Skip to main content

Deeksha Rastogi: Climate and extreme events

As the climate changes, extreme events such as heat waves, drought and flooding are becoming more frequent and more intense. Computational scientist Deeksha Rastogi uses high-performance computing at the Department of Energy’s Oak Ridge National Laboratory to better understand and predict these events and their effects on human populations and infrastructure.

Rastogi’s work projects climate impacts at regional and local scales that are helpful for decision-makers, examining questions such as how heat stress might increase in a low-income neighborhood or whether hydropower generation could be affected in a particular river network. Her findings can advance understanding of how climate change is likely to impact marginalized communities and vulnerable ecosystems.

What climate-related problem are you working on?

My research mainly focuses on understanding climate extremes, such as drought, heat waves, or extreme rainfall events. I evaluate these extremes and their characteristics in the historical period or current period, and I also look at projected changes in these extremes as our climate is warming.

Why does the research matter?

In my research, I’m trying to bridge the gap between the scales at which climate scientists work, which is about 50 kilometers or 100 km, and the scale the impact of climate change is actually felt, which is at local scale or regional scale. I get to work with researchers who are looking at health outcomes or the impact on hydropower generation or electricity demand. So that way, we are trying to make an impact and understand how these extremes are going to impact lives of people.

What keeps you motivated?

Climate change is a big threat that we are facing today. And there’s a lot to be done, from understanding the extent of climate change, understanding the extent of the impacts of these extreme events, to finding ways in which we can adapt to these changes. And that’s what keeps me going — that there’s a lot to be done.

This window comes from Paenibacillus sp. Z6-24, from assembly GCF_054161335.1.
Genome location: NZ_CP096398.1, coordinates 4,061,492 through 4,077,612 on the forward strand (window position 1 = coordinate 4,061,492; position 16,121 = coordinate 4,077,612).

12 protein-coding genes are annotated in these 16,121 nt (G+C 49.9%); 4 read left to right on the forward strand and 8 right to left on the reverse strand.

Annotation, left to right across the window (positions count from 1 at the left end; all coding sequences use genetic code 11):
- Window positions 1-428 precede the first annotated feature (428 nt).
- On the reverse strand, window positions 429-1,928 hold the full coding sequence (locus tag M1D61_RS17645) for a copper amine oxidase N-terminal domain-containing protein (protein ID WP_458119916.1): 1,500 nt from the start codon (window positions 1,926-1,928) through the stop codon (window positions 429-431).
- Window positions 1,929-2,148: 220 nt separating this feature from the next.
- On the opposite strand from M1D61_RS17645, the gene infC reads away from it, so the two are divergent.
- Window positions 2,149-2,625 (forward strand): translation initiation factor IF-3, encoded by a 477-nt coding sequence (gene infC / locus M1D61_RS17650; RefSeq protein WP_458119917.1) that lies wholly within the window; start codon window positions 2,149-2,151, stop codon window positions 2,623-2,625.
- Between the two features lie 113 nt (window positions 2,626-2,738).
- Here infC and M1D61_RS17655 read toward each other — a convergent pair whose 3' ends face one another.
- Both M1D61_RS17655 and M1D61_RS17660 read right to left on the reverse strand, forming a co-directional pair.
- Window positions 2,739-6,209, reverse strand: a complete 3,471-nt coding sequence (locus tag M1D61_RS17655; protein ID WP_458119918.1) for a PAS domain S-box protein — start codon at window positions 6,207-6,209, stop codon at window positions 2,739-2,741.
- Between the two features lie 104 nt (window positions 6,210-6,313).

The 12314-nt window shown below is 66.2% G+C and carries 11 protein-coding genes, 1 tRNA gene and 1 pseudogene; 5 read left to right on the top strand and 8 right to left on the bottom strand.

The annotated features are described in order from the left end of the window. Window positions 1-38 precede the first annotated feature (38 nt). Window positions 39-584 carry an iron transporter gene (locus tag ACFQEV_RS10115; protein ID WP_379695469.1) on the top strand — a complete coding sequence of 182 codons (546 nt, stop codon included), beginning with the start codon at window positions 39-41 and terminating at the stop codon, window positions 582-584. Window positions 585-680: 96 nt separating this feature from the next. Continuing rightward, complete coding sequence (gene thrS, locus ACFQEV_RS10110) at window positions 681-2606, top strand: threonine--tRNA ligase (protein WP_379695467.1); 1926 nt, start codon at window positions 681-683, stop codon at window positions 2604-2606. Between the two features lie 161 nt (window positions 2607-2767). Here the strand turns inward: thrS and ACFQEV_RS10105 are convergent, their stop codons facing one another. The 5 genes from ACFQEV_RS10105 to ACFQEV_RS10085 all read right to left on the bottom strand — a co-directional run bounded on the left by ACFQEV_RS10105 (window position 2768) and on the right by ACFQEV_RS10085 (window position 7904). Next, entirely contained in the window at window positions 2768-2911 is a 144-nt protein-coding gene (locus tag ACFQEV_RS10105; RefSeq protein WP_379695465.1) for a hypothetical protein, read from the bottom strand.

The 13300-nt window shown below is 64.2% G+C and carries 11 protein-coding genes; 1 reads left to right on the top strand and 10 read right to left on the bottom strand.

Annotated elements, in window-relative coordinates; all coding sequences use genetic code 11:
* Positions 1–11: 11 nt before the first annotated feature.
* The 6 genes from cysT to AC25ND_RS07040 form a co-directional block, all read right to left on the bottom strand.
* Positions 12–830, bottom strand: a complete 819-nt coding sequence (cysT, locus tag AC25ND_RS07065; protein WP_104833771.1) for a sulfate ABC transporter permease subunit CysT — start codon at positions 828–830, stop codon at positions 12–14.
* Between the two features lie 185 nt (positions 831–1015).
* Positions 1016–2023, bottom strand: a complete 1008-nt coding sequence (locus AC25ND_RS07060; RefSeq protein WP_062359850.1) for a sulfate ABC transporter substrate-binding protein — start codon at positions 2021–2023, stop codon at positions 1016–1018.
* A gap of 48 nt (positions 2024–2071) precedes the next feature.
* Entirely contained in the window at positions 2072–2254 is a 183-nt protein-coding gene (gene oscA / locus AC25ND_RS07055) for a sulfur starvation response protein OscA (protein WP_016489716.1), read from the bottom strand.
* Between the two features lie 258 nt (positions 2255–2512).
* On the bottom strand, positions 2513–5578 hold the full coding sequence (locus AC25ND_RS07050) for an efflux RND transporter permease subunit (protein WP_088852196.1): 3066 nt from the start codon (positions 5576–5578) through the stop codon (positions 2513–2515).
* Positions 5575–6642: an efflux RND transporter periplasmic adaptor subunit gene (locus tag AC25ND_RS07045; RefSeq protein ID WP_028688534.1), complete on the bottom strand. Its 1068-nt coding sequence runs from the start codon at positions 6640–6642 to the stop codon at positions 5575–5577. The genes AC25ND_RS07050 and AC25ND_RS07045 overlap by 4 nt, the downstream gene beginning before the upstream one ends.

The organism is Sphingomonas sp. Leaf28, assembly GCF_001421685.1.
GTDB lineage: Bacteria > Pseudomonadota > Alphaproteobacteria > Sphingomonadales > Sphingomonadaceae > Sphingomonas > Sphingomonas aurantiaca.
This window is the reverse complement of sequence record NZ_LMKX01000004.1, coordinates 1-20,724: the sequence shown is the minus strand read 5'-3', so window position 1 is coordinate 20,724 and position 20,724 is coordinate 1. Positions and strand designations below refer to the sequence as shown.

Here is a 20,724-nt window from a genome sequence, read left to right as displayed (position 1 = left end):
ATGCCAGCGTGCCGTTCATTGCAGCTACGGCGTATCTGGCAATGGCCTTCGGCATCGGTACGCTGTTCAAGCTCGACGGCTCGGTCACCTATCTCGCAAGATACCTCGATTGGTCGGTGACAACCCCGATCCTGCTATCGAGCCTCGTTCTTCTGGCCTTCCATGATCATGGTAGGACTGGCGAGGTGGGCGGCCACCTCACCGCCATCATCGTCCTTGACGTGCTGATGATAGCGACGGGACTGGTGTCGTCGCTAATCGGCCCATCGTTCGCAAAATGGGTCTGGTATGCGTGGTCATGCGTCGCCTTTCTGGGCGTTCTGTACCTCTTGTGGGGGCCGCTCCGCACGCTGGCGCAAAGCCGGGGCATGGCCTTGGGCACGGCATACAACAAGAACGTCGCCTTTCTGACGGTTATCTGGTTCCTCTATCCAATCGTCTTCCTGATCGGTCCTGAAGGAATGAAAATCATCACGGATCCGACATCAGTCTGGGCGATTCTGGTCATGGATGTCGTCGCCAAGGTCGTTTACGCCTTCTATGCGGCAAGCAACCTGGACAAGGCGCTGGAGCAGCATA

What about the research keeps you up at night?

Climate change is already happening. We are seeing more severe consequences with more frequent heat waves, drought, wildfire and floods. I worry about whether we are doing enough to adapt to these changes, which are happening at such a fast pace. So, that is one of the biggest problems that we are trying to solve, but there’s, again, a lot more to be done to solve that.

What would you tell a student interested in pursuing a career in climate science or a related field?

Climate science is a multidisciplinary science. To solve a big problem like climate change, we need researchers from different fields to come together — fields such as physics, mathematics, computational sciences, atmospheric sciences and even social sciences. I would encourage students to gain interdisciplinary exposure by working in a more collaborative environment. I feel one of the best ways to achieve that is by pursuing an internship at an institution like Oak Ridge National Laboratory.